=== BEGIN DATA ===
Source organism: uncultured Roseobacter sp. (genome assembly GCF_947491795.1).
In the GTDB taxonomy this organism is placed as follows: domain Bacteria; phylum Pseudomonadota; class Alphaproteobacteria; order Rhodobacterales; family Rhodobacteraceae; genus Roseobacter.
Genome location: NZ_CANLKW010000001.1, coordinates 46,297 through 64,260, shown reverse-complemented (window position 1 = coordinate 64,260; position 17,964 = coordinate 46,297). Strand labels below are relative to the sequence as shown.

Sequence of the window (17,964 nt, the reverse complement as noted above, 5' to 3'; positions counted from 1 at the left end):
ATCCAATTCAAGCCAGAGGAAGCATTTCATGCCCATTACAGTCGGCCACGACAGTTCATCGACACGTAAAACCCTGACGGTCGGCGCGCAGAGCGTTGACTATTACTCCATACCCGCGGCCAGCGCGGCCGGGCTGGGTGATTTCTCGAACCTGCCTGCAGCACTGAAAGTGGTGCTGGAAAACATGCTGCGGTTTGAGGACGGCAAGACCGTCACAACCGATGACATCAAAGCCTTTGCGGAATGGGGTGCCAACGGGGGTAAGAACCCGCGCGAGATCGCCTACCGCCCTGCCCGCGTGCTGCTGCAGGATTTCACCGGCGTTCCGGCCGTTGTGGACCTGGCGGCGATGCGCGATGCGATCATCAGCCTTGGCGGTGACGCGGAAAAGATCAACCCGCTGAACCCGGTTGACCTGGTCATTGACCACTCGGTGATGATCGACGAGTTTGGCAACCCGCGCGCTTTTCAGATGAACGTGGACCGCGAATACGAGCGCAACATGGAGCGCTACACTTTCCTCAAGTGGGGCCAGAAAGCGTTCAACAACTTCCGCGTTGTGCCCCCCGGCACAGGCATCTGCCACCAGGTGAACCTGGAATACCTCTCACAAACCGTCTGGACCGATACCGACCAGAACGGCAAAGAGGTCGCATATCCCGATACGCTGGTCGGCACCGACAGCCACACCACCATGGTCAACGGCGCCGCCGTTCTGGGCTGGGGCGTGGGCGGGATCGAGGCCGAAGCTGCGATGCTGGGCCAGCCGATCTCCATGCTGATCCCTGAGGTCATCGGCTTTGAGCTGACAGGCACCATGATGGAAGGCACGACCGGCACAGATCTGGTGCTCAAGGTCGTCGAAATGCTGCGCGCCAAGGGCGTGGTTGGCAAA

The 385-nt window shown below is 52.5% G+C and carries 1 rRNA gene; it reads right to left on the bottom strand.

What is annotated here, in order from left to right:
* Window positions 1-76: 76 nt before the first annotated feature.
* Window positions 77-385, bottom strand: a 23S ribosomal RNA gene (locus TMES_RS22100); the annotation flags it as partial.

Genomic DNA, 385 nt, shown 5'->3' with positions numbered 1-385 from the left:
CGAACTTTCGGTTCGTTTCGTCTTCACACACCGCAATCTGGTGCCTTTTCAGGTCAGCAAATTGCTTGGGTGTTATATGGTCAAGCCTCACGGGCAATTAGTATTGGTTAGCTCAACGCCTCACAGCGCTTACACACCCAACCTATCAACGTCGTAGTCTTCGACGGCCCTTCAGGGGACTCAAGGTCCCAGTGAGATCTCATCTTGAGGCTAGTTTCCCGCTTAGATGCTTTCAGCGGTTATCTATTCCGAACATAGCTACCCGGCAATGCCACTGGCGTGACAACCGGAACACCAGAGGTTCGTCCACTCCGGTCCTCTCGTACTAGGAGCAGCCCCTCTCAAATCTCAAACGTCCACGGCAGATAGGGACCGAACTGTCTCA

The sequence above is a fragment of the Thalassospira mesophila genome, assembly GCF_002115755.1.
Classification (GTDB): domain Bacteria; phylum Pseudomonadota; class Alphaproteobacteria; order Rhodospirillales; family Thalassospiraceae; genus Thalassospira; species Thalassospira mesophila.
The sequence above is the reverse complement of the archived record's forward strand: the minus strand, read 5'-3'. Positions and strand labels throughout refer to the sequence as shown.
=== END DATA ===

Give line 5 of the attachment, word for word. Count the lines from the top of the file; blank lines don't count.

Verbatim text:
ATCCAATTCAAGCCAGAGGAAGCATTTCATGCCCATTACAGTCGGCCACGACAGTTCATCGACACGTAAAACCCTGACGGTCGGCGCGCAGAGCGTTGACTATTACTCCATACCCGCGGCCAGCGCGGCCGGGCTGGGTGATTTCTCGAACCTGCCTGCAGCACTGAAAGTGGTGCTGGAAAACATGCTGCGGTTTGAGGACGGCAAGACCGTCACAACCGATGACATCAAAGCCTTTGCGGAATGGGGTGCCAACGGGGGTAAGAACCCGCGCGAGATCGCCTACCGCCCTGCCCGCGTGCTGCTGCAGGATTTCACCGGCGTTCCGGCCGTTGTGGACCTGGCGGCGATGCGCGATGCGATCATCAGCCTTGGCGGTGACGCGGAAAAGATCAACCCGCTGAACCCGGTTGACCTGGTCATTGACCACTCGGTGATGATCGACGAGTTTGGCAACCCGCGCGCTTTTCAGATGAACGTGGACCGCGAATACGAGCGCAACATGGAGCGCTACACTTTCCTCAAGTGGGGCCAGAAAGCGTTCAACAACTTCCGCGTTGTGCCCCCCGGCACAGGCATCTGCCACCAGGTGAACCTGGAATACCTCTCACAAACCGTCTGGACCGATACCGACCAGAACGGCAAAGAGGTCGCATATCCCGATACGCTGGTCGGCACCGACAGCCACACCACCATGGTCAACGGCGCCGCCGTTCTGGGCTGGGGCGTGGGCGGGATCGAGGCCGAAGCTGCGATGCTGGGCCAGCCGATCTCCATGCTGATCCCTGAGGTCATCGGCTTTGAGCTGACAGGCACCATGATGGAAGGCACGACCGGCACAGATCTGGTGCTCAAGGTCGTCGAAATGCTGCGCGCCAAGGGCGTGGTTGGCAAA